Icons Worth One Word Each

A month ago I added icons to most program names and listings, to show the platform the program runs on, and its user interface.  I used to have this information only listed on each program’s page but I’d like to make it more obvious before you click on a program, what it runs on, and whether it’s GUI or not.  I try not to use images where words can work, but words like ‘Windows’ take up a lot of horizontal space.

So this guy and its permutations are for the operating systems.  To get them to line up
plat_win_mac_linux.png
when stacked above each other in a table, I made all the constituent icons 16 pixels wide
with a 1-pixel space either side.  So the 3-wide icon group is always 54 pixels wide.  The icons themselves I made up myself just by shrinking logos and then cleaning them up a bit with a graphics program.  I put them together along with 16-pixel wide transparent spacers using the amazing ImageMagick.  They’re actually 50% transparent as with so many of them on a page, they were looking a bit overpowering, particularly the Apple icon. 

The interface icons are a bit less intuitive, and I debated whether to include them.  I have hover-text explanations on them so after reading that once or twice I hope it’ll be
interface_gui_cmd_lib.png
clear what they mean (they are ‘GUI’, ‘Command Line’, and ‘Library’, in that order).  They’re also 16 pixels wide; I got them from famfamfam’s beautiful ‘Silk’ icon set.  Categorizing by interface probably isn’t as important to a lot of users, particularly as most Windows programs are GUI, but for Linux (and hence Mac) power users, it’s nice to be able to find the command line programs.  And for super users, programs that provide programming libraries or APIs are just wonderful.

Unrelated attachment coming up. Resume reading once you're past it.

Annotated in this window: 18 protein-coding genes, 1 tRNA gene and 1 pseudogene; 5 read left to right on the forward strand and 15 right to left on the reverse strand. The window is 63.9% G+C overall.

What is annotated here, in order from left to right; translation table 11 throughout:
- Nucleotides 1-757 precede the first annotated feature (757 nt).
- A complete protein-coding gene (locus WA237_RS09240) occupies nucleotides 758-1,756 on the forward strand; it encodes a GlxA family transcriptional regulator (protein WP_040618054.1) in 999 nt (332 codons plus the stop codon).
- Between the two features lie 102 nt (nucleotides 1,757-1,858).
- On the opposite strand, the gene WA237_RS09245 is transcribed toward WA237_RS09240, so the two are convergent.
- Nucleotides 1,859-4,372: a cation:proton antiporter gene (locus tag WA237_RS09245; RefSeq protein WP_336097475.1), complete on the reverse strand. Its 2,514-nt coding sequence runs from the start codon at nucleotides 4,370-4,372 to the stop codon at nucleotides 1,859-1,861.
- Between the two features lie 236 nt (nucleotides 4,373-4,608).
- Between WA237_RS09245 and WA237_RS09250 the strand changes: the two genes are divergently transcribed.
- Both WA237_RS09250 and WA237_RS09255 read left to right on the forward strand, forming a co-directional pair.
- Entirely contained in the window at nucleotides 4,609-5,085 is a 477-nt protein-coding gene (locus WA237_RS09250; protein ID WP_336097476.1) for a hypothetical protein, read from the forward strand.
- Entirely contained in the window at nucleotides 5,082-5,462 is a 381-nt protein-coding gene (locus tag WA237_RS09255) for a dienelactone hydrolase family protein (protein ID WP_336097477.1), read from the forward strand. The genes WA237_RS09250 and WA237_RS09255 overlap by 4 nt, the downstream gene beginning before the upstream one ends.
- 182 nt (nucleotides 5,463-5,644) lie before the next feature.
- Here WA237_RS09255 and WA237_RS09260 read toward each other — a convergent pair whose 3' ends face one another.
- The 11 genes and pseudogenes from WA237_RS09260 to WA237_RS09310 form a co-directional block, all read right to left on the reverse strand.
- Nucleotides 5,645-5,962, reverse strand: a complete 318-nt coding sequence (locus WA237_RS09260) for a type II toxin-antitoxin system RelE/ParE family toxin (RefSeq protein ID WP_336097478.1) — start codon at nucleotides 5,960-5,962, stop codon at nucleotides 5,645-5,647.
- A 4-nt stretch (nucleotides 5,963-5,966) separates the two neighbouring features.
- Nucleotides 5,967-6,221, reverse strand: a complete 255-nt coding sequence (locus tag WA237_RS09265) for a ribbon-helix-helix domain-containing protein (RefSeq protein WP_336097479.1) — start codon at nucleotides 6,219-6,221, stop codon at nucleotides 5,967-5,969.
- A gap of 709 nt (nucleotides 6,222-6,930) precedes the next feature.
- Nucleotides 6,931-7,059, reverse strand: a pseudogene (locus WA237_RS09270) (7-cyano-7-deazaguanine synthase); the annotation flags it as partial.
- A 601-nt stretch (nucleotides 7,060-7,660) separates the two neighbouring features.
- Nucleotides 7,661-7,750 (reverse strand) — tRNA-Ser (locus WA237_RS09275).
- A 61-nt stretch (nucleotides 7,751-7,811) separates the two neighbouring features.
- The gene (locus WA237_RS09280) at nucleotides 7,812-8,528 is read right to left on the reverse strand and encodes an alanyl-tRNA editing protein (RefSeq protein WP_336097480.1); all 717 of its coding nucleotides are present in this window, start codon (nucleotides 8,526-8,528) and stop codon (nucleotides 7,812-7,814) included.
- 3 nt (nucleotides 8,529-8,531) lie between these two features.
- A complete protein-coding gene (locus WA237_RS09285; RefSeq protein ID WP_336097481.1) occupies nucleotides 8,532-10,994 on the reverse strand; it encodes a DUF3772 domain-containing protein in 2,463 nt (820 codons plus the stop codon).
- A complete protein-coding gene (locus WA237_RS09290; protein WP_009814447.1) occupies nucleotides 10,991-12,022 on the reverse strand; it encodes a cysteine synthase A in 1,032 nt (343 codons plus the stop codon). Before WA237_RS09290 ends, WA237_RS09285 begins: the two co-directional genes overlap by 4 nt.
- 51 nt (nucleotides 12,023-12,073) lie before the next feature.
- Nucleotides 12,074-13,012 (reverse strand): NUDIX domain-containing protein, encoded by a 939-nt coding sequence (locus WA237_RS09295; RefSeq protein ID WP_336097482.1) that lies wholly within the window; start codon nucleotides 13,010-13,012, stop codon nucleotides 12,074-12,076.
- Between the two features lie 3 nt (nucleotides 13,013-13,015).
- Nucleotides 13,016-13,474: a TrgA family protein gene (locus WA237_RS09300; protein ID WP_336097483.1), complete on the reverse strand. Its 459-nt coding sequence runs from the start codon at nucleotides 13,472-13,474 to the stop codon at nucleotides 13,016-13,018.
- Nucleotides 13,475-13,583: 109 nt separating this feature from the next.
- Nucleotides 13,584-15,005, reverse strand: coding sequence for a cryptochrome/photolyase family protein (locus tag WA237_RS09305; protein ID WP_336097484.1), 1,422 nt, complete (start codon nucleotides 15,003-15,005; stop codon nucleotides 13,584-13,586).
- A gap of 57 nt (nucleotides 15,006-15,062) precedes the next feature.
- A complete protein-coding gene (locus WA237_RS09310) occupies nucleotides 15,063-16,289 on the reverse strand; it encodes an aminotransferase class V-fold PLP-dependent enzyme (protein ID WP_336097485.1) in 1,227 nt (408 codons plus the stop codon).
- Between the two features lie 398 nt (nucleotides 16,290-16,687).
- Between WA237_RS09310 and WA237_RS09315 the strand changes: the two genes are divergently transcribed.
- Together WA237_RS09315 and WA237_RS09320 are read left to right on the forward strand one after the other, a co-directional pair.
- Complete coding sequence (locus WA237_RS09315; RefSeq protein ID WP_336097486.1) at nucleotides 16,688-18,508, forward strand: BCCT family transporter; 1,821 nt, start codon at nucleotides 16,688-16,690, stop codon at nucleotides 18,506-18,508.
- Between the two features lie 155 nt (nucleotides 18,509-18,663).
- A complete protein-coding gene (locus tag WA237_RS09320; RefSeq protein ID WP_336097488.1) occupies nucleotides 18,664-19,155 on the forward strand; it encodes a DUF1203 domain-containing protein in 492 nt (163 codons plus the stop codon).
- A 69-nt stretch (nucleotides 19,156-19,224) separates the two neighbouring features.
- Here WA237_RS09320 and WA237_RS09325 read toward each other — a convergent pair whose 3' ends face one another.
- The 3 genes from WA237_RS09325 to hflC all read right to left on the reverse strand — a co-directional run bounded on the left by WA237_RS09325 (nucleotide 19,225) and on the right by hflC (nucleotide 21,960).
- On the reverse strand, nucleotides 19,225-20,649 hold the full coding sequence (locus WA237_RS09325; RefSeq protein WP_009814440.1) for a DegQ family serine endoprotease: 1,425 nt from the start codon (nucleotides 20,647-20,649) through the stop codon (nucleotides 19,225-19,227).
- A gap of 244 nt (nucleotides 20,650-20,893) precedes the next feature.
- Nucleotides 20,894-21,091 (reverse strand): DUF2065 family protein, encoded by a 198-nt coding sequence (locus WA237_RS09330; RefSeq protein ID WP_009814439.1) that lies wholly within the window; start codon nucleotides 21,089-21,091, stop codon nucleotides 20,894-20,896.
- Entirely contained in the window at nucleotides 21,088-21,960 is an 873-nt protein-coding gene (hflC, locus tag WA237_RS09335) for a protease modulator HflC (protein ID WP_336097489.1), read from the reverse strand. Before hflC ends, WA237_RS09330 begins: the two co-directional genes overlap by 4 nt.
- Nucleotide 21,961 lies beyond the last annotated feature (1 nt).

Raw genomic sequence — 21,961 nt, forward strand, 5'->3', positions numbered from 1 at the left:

The name of the icon group is systematic so I can create it in the CGI programs, the image files are named like plat_win_mac_linux.png for all 3 platforms as above, or plat__mac_.png for just Macintosh.   I put them into groups of 3 to avoid lots of little sub-tables, or tables with dozens of columns, and yet still get them nicely aligned horizontally.  They seem to load pretty quickly despite the front page having 68 of the platform and interface icons.  They’re only about 2 kB each (ImageMagick is frugal with bytes) and the browser will cache them, so they each should only need to be loaded once. 

The tip text Javascript comes from Dynamic Web Coding’s ‘Tooltip’ library.  This is a really nicely designed and implemented library with all sorts of features.  I felt guilty for not learning Javascript and doing it myself, but this passed in about 10 seconds.  This is a good library and I’m fine with licensing someone else’s code.  I next want to incorporate their ‘Scrolling Divs’ library for the screen capture images.

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